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After finishing the Winona statue installed in Mrs. Stocks Park in June, local sculptor Heather Tritchka ’98 set her sights on a new project: sculpting aative Michigan animals for an installment at Baw Beese Lake. She will begin sculpting the first animals, a mother black bear and her two cubs, this December and said the finished sculptures will be unveiled in fall 2018.

An image of the future black bear sculpture. Heather Tritchka | Courtesy

“This idea has rolled around in my head for a lot of years, and I spent a lot of time on that walk,” Tritchka said. “So after Winona was done, I said, ‘Yeah, I think it’s time to go after that idea.’”

Although the exact location for the sculptures are yet to be determined, Tritchka said she envisions the life-size bears in an opening off the trail with a couple of benches where parents can sit down while kids interact with the piece.

The mother bear will be standing on her hind legs, her head raised to assess potential danger to her two cubs, who will sit next to her, oblivious to any bystanders.

“I want the momma bear to be looking down the trail so that if you’re walking along the trail and catch a glimpse of her, you’re like, ‘Oh, what is that?’” Tritchka said. “Then as you get closer, I want the little bears to be interacting and not paying any attention to you and tussling over a berry branch or something cute and cub-like.”

Hillsdale’s recreation department director, Michelle Loren, said planning for the statue is in the baby stages right now, but the statues will be an asset for the city.

“We’re very excited,” Loren said. “That would be a huge addition for the whole park system, and the interactive statues will make the trail even more inviting.”

Tritchka said she plans to sculpt the bears in clay during the winter in a studio space at 42 Union St. donated by Rough Draft, and will have open studio times so the community can see the statue’s progress as Tritchka sculpts the clay.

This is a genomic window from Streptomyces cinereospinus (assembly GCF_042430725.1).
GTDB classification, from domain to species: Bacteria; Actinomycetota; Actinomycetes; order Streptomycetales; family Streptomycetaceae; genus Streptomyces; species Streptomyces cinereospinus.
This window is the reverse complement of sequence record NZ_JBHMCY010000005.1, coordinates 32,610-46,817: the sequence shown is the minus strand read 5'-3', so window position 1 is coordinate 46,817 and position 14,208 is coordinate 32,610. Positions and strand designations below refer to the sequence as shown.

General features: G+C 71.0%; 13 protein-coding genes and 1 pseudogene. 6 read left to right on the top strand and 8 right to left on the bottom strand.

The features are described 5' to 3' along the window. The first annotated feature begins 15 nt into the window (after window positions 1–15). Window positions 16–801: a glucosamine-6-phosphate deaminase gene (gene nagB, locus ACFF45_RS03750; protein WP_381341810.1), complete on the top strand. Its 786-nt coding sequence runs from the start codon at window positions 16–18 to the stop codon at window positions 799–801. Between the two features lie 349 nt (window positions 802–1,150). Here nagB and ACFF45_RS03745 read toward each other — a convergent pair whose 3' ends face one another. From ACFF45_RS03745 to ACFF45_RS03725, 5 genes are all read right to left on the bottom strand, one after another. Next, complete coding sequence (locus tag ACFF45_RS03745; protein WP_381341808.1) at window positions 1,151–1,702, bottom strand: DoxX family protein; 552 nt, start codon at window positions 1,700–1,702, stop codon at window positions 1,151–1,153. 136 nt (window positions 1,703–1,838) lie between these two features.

Rough Draft owner Carly Hubbard ’16 said the idea to donate studio space arose after the Heritage Foundation, which is helping fundraise and organize the black-bear statue project, used Rough Draft as a meeting space while working on the Winona statue project.

“They were just looking for space, and I thought it was a cool way for the community to also be able to see the progress,” Hubbard said.

Tritchka estimated the black bear project will cost $15,000 to $20,000 more in foundry expenses for the statue to be cast in bronze due to the size of the sculptures. Several grants have already been secured for the project, and anyone wishing to contribute to the project can send donations to the Heritage Association through P.O. Box 168.

Over Labor Day weekend, Tritchka and her daughters visited Oswald’s Bear Ranch in the Upper Peninsula, where Tritchka observed how black bears move and interact with their environment. Tritchka said they were able to pet a cub and throw apples to fully grown bears.

“I wanted to see how they move and what it looks like so the statue’s gestures are realistic,” Tritchka said. “I’ve been doing a lot of bear anatomy research just to make sure I get the orientation of the joints, and what their shoulders are doing when they stand up on their back paws.”

Tritchka said community members are welcome to stop in and talk with her once she begins the sculpting process in her studio space in December.

“Everyone’s welcome to stop by Rough Draft and watch the progress,” Tritchka said. “If they want to help slap on clay, that would be great.”